There has been quite a bit of discussion lately about AAA sprayers. I use HVLP gravity guns and HVLP spray pot here in my shop. Almost never do any on site finishing. Are there any benefits to AAA in the shop as opposed to on the job site? We spray 95% water borne clears and pigmented finishes.
From Paul Snyder, forum technical advisor:
Air-assisted airless (AAA) sprays much faster than conventional or HVLP spray equipment, the atomization is exceptional, and overspray is greatly reduced. After using a AAA pump for a while, a regular spray gun is agonizingly slow.
It does take a little getting used to. You'll have to modify your spray technique some to avoid sags and runs and problems related to applying the material too heavily. Precise triggering and hand speed is key to avoiding overlaps and too much material that causes the problems. Once mastered, you'll be looking to get larger tips to move even faster.
If you need to increase production, consider AAA.
I would like to get away from the limits of the cups, but since we often do several different sprays in a day's time… Clear... tints. Having never used AAA, it looks like there would be more cleanup involved in changing over. Clean the pump, clean the lines, clean the gun. I don't want to sacrifice finish quality for speed at all. So given all of this... would love hearing your continued thoughts.
You might think that the airless is as good or better than the AAA. It might be a slight bit faster, but when we compare the cost of finish materials at the end of the month, I think you would be shocked at the difference. The pure airless setup will lay down a downright beautiful finish with the right gun and tip, but at a terrible transfer rate. You would save probably 30% easy on material cost if you switch to a AAA from your airless. Been there and done that. Our AAA paid for itself in the first 6 months from material cost savings. The affect on production was negligible because most of the time spent finishing is prep/sanding/handling and not actual spraying time.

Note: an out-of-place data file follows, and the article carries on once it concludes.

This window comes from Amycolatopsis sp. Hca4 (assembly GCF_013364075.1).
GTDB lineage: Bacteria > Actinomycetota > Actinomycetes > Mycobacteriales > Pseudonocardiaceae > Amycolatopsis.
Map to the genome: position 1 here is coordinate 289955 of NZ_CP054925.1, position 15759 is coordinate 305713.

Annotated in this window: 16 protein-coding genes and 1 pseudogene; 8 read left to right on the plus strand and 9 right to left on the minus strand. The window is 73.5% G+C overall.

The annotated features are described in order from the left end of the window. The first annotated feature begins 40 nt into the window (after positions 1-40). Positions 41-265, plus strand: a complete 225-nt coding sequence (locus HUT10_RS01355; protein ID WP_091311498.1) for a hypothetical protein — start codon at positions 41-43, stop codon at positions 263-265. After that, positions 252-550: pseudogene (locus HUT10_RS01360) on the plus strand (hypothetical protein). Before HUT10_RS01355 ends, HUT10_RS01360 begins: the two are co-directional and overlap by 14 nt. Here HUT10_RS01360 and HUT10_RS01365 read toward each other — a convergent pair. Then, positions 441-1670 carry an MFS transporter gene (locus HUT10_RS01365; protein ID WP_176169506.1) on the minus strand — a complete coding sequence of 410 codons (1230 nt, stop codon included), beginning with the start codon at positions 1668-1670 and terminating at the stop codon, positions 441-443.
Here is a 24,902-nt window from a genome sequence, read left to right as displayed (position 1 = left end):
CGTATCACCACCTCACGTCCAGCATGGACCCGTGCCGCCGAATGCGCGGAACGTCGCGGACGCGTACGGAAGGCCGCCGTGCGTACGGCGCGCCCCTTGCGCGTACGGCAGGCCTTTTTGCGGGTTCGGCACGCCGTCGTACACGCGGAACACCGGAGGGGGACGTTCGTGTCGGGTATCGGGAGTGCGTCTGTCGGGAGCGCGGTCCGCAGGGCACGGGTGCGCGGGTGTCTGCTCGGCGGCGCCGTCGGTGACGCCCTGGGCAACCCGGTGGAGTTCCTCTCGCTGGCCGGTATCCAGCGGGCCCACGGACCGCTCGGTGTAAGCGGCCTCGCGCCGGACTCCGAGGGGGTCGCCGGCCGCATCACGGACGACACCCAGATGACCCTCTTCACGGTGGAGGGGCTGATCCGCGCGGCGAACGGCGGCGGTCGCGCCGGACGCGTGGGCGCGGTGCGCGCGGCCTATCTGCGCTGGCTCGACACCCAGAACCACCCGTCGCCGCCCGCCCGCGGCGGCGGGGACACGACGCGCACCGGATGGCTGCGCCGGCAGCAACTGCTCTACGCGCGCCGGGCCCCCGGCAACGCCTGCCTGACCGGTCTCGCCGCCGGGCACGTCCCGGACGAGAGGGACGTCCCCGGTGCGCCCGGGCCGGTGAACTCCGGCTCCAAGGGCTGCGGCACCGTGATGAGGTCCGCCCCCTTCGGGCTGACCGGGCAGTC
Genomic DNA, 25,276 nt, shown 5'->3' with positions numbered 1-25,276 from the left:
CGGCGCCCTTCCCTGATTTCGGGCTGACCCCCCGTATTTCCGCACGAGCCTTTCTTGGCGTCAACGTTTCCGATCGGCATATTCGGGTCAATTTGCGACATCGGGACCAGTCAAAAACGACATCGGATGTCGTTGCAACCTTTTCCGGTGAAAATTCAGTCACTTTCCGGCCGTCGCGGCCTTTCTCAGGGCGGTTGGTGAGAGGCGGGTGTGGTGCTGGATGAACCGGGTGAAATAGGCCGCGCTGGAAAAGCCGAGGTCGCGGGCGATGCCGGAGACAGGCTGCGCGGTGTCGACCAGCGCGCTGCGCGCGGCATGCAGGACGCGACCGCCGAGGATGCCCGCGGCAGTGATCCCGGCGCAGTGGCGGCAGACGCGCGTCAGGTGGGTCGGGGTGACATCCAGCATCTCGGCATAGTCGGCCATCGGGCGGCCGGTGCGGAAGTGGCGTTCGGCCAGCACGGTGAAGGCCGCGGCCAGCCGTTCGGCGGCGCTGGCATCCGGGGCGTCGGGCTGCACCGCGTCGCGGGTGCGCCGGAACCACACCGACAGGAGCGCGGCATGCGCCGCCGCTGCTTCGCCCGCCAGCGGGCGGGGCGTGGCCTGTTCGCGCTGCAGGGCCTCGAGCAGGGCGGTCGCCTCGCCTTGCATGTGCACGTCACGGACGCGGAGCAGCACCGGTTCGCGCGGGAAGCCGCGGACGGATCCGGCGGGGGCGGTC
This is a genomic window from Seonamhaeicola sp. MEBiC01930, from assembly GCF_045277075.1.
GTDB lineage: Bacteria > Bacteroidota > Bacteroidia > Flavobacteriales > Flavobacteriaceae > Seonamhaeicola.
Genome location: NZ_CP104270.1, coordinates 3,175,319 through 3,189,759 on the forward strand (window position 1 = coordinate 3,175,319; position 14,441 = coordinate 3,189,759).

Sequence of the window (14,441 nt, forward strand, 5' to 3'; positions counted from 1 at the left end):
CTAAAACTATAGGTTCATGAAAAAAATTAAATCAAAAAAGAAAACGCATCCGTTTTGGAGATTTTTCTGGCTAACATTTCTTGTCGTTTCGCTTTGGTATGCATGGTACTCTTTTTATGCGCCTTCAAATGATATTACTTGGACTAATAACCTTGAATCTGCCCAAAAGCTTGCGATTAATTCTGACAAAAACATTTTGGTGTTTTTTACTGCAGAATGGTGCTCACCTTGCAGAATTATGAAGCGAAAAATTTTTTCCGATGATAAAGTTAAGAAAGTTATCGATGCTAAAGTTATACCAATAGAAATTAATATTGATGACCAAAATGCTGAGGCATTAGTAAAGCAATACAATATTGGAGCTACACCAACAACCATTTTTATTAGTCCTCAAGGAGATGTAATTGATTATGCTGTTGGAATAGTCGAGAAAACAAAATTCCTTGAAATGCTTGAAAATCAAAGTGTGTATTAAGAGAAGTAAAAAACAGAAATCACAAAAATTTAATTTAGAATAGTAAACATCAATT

There is no way on God's green earth that an AAA is a little slower than my airless. By the time you have reached 2/3rds of a kitchen spraying with an AAA, I would already be done cleaning out the airless. Transfer efficiency? Let's see - I'm reducing atomization, thus putting less overspray into the air. My spray tip size is one where I am not blasting material out into space but on the woodwork. Since I can keep a wet edge without any air turbulence flash drying a section, I save on not buying retarders and thinners because my spray pressure kicks out higher solid passes, reducing a possible extra coat to fill grain. I'm not even mentioning the support equipment used in AAA setups and the small tips that, if clogged, take 5 minutes tops to unclog while coating is flashing off. Also, AAA has two hoses to gun, while airless has a whip end to further reduce fatigue while spraying. And to end this - fewer moving parts mean fewer parts to replace! I believe if you weighed all the plusses and minuses, the gavel comes down in favor of airless. It's all a moot point if you're comfortable with your rig - happy is happy!
As far as transfer rate goes, that is mainly dependant on how far from the work you are holding your gun. If you spray 6 to 8 inches off the work, keep your pressure right, well... Overspray, what's overspray? Here's a tip: use a wide fan - 60° is best. That lets you get in close. Sure, blast your pressure and hold the tip 12" from the work, and you will get 30% or more waste. But that's not the right way to use an airless. Oh yeah, triggering the gun on every pass helps, too. There is nothing like an airless for flat surfaces. On the other hand, for objects with more complex shapes like chairs, perhaps an airless would not be my first choice.